Principles That Successful Entrepreneurs Follow To Get Succeed

Anil Soni Blog

Sometimes when you innovate, you make mistakes. It is best to admit them quickly, and get on with improving your other innovations.

Steve Jobs

Studies have shown that successful entrepreneurs use the means that are available to guide them to success. The means can be described with five principles:

1) Bird-in-hand Principle

When the best entrepreneurs set out to build a new business, they start with their available means. What cards do you have to play with? It does not matter if they are good or bad. You have what you have, and you take it from there.

The means you set out with are:

  • What is your personality: Are you an introvert or an extrovert, a nice guy, or a pain in the ass guy? Are you a perfectionist like Steve Jobs, or a relaxed guy like Mark Zuckerberg?
  • Something about you: Your education, work experience, leisure time activities, and knowledge from books and online sources.
  • Who do you know: Family, schoolmates, former colleagues, and the ones you have not met yet


2) Affordable Loss Principle 

It is often said that real entrepreneurs take big economic risks in order to win big - or lose big. But the most successful entrepreneurs limit risks by understanding what they can afford to lose at each step, instead of seeking big or no opportunities. Instead of borrowing money to produce numerous products at once, they produce one product, start selling, earn money, and then produce more products.


3) Crazy Quilt Principle

When a prosperous entrepreneur does not have the resources he needs, he seeks partners. He takes in partners early on in the venture as a way to fill gaps and reduce uncertainty. Partners can be family, friends, and people he meets on the way or seeks out for strategic purposes.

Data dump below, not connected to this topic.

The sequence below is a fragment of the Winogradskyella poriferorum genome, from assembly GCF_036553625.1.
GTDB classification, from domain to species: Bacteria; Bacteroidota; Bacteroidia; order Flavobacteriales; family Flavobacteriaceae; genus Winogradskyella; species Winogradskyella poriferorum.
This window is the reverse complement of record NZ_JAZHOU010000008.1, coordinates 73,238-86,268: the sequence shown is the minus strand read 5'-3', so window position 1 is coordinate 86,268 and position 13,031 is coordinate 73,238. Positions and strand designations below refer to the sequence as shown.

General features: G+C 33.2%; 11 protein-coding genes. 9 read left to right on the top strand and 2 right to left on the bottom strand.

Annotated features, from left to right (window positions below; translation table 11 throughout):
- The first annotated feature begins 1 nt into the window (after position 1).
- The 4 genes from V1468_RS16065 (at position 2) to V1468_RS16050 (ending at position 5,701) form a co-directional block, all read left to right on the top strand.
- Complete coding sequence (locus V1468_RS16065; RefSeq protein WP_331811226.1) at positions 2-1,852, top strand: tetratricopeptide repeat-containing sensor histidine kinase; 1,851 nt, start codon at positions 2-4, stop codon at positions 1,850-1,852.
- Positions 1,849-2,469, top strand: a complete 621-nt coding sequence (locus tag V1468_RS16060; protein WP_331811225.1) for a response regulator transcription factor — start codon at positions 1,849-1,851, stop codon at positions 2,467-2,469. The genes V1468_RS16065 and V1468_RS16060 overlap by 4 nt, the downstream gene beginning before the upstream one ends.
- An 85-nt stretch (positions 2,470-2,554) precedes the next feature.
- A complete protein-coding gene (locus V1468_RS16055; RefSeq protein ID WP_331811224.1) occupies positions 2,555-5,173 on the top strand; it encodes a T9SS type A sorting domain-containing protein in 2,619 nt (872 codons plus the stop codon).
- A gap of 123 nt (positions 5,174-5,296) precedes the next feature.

4) Lemonade Principle

A successful entrepreneur knows that the future is uncertain, and in a split second everything can change. Instead of making plans for the worst-case scenario, embrace change, and make the best of it. Often, an unexpected incidence can get absorbed in your company and used as a stepping stone to innovate and make better products.

The Americans use the term "Make Lemonade" when they face a bad situation. By this, they mean, that you will have to find a good way to tackle an uninvited problem with sour lemon, which they cannot eat. The solution might be to sprinkle the lemon with sugar, add water, and make nice lemonade. You can turn a bad situation into a good one.


5) Pilot-in-the-plane Principle

Most people want to control their own lives; it also applies to successful entrepreneurs. The four other principles are used to increase control over one's life as an entrepreneur. When you do the work based on your own resources, you will incorporate it with people you have chosen to work with. Do not invest more than you can afford to lose, and see the obstacles as opportunities. If you work like this, you will have a better chance of controlling your own life. At least you’d have a much better chance than if you had to manage resources controlled by external sources. This principle can be described as if you were the pilot of your own plane (your business). You decide the course, and you steer clear of the immediate threats around the thunderstorms and ash clouds. You never fly higher than you should, and you always keep an eye out for a proper landing area.